Citing this Newsweek piece on the ethnic cleansing that's ongoing even during the "surge," both Kevin Drum and Matt suggest that, in Matt's words, "it's worth considering the possibility that the essential 'plan' in Iraq is just to stay there, in force, vaguely allied with whichever side (or sides) we perceive to be willing to ally with us, until, eventually, the civil war ends, a brilliant victory is portrayed, and the hippie peacenik scum are told to beat it. After all, civil wars do end if you just wait long enough."
Take out the sneering and yes, this is the case for staying in Iraq that seems most persuasive to me at the moment. By remaining there in force, this argument runs, the U.S. can mitigate the violence associated with ethnic cleansing, degrade al Qaeda's capabilities, and prevent the bloodletting from spreading beyond Iraq's borders - with the long-term goal of ensuring that the civil war burns itself out with as few civilian casualties and as little collateral damage to U.S. interests in the region as possible. The hope would be that Iraq eventually settles into a relatively stable state of de facto partition, with a weak central government and strong regional power centers, and with the various fault lines policed by a much-reduced American force. And were this goal achieved you would declare victory, not to stick it to the hippies but because that's what you would have won - not the victory we hoped for in 2003, certainly, and the not the kind of victory that lends itself to Gettysburg analogies, but victory of a certain kind nonetheless.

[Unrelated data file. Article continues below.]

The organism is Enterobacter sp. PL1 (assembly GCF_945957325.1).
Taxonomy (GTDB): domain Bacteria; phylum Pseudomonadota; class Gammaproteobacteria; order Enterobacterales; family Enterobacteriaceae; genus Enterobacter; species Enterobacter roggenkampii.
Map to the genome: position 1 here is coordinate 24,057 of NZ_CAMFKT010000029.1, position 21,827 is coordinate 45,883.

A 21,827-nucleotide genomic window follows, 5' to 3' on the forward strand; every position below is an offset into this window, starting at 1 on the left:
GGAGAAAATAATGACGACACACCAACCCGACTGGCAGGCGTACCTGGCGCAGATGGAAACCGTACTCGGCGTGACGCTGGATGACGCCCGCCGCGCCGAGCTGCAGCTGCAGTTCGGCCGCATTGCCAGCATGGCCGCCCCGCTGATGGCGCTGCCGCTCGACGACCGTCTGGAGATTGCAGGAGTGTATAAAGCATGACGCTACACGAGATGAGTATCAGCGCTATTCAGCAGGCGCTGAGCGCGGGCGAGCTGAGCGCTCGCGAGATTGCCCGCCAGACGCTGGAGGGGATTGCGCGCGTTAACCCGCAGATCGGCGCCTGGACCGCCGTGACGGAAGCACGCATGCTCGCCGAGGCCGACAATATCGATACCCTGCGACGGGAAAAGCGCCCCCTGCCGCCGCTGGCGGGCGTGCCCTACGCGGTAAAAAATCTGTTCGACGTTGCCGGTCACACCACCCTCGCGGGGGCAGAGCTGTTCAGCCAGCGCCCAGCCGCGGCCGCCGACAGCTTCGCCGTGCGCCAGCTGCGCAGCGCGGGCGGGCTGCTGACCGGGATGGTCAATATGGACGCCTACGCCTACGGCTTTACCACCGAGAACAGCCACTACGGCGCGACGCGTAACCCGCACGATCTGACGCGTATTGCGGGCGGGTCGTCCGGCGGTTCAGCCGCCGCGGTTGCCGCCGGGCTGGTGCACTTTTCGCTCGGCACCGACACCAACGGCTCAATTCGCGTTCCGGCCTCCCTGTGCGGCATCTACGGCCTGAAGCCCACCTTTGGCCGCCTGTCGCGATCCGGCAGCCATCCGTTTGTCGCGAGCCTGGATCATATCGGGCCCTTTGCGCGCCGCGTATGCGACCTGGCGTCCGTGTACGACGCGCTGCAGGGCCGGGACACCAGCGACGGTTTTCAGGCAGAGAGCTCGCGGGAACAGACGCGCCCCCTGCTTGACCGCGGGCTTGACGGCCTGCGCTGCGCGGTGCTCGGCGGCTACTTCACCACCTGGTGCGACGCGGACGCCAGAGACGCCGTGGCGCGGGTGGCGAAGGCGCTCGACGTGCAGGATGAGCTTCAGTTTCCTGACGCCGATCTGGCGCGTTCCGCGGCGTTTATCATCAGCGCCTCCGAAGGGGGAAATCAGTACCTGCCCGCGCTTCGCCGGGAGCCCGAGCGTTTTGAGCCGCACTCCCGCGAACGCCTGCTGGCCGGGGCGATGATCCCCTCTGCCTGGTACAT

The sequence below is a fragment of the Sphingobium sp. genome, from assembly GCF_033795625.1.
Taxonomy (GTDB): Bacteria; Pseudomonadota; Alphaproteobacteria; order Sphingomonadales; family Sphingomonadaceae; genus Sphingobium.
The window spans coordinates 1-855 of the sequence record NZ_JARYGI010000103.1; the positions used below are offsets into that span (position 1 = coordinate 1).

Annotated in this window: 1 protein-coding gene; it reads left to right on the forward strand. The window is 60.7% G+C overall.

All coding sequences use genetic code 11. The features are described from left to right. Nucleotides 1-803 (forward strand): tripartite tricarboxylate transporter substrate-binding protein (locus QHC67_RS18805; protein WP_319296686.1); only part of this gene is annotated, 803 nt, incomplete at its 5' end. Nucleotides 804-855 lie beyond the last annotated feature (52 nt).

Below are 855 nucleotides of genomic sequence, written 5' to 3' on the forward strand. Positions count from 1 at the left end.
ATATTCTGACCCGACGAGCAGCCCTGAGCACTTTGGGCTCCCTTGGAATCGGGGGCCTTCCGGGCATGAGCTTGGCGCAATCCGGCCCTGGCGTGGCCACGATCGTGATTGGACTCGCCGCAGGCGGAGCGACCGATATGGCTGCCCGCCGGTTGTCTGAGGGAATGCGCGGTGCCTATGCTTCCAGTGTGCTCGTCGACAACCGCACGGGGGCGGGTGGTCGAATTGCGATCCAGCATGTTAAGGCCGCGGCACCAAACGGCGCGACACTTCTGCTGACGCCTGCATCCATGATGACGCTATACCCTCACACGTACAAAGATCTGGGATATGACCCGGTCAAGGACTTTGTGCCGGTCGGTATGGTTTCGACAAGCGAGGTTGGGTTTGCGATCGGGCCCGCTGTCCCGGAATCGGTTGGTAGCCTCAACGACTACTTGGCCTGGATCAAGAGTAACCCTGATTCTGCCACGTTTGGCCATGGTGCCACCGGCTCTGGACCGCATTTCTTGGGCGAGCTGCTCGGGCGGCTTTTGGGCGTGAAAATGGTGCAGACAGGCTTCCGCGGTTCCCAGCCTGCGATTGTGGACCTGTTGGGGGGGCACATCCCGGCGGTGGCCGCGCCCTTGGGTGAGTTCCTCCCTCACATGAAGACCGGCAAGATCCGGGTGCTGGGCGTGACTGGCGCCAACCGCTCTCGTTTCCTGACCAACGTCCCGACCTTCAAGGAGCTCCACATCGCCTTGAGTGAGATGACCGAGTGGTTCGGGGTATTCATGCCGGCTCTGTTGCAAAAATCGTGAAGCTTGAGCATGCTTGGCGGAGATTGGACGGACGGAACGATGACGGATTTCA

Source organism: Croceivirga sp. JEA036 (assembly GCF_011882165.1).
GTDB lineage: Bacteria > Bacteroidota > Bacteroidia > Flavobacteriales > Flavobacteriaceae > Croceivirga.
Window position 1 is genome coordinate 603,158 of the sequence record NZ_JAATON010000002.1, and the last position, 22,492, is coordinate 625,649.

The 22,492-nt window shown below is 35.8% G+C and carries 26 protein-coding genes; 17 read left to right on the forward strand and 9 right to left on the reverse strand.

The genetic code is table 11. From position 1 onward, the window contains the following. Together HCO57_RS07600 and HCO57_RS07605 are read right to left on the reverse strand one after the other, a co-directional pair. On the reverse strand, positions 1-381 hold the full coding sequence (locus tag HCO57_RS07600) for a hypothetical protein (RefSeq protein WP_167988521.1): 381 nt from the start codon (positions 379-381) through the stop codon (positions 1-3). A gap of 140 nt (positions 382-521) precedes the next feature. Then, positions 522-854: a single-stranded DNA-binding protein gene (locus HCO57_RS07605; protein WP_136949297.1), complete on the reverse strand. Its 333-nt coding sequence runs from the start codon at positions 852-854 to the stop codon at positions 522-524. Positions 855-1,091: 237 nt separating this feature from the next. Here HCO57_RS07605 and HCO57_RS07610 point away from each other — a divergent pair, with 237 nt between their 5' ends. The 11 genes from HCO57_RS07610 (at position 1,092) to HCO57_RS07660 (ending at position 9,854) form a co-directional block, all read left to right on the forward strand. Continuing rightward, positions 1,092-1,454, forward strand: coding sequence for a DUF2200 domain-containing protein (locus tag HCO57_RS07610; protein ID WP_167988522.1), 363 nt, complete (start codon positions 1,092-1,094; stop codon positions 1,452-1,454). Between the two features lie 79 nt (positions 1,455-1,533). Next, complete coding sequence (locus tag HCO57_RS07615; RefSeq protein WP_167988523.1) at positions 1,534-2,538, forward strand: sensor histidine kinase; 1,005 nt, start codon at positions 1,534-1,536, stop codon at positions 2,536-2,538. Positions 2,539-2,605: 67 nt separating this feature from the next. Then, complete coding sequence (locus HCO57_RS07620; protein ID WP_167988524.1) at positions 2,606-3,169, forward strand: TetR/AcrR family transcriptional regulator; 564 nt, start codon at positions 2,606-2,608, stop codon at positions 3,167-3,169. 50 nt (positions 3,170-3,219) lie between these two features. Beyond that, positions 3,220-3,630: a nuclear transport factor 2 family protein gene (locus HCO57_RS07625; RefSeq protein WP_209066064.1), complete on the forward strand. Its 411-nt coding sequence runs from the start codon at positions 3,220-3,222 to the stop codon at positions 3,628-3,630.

Now it may be that the American presence in Iraq, far from mitigating the violence, is actually making it worse (by effectively funneling arms to sectarian militias, etc. etc.). And it may be, as Matt says, that the civil war could take decades rather than years to burn itself out. Both of these possibilities, along with the ongoing loss of life, the cost of the occupation, and so forth, militate against the "stay till it burns itself out" strategy. But given that most of the plans for phased withdrawal that I've seen run the risk of ending up as a more-ineffectual variant of exactly the same strategy we're employing now - with a much-reduced U.S. presence trying to, well, fight al Qaeda and mitigate the ongoing violence - it's hard for me to dismiss the idea that staying in strength might be the lesser of two evils.
Update: I should note that this Hilzoy post, despite some fuzzy math in the title, is the most comprehensive rebuttal I've seen to the "stay till it burns out" point of view.
U.S. Navy photo by Mass Communication Specialist 2nd Class Scott Taylor.
Ross Douthat is a former contributing editor at The Atlantic.